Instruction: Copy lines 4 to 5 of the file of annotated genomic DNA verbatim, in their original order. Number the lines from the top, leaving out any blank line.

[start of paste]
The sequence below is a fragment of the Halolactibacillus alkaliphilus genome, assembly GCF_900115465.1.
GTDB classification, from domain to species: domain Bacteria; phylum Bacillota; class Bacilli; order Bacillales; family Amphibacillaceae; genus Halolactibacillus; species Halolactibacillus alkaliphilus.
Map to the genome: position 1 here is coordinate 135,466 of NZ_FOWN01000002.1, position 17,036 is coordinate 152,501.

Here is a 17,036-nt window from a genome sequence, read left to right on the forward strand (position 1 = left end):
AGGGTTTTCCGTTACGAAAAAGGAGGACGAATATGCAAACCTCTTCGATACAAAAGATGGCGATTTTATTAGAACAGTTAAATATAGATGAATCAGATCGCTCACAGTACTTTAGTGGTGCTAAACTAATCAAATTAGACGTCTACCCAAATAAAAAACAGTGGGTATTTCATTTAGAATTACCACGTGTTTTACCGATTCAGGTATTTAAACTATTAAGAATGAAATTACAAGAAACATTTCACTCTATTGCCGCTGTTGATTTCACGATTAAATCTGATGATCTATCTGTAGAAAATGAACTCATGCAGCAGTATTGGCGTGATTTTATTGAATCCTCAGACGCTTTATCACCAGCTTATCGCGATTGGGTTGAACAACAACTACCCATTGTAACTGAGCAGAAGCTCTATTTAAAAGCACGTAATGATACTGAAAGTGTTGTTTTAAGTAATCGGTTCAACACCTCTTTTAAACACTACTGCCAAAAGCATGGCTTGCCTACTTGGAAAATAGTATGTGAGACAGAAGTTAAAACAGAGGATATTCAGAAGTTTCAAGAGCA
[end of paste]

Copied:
Here is a 17,036-nt window from a genome sequence, read left to right on the forward strand (position 1 = left end):
AGGGTTTTCCGTTACGAAAAAGGAGGACGAATATGCAAACCTCTTCGATACAAAAGATGGCGATTTTATTAGAACAGTTAAATATAGATGAATCAGATCGCTCACAGTACTTTAGTGGTGCTAAACTAATCAAATTAGACGTCTACCCAAATAAAAAACAGTGGGTATTTCATTTAGAATTACCACGTGTTTTACCGATTCAGGTATTTAAACTATTAAGAATGAAATTACAAGAAACATTTCACTCTATTGCCGCTGTTGATTTCACGATTAAATCTGATGATCTATCTGTAGAAAATGAACTCATGCAGCAGTATTGGCGTGATTTTATTGAATCCTCAGACGCTTTATCACCAGCTTATCGCGATTGGGTTGAACAACAACTACCCATTGTAACTGAGCAGAAGCTCTATTTAAAAGCACGTAATGATACTGAAAGTGTTGTTTTAAGTAATCGGTTCAACACCTCTTTTAAACACTACTGCCAAAAGCATGGCTTGCCTACTTGGAAAATAGTATGTGAGACAGAAGTTAAAACAGAGGATATTCAGAAGTTTCAAGAGCA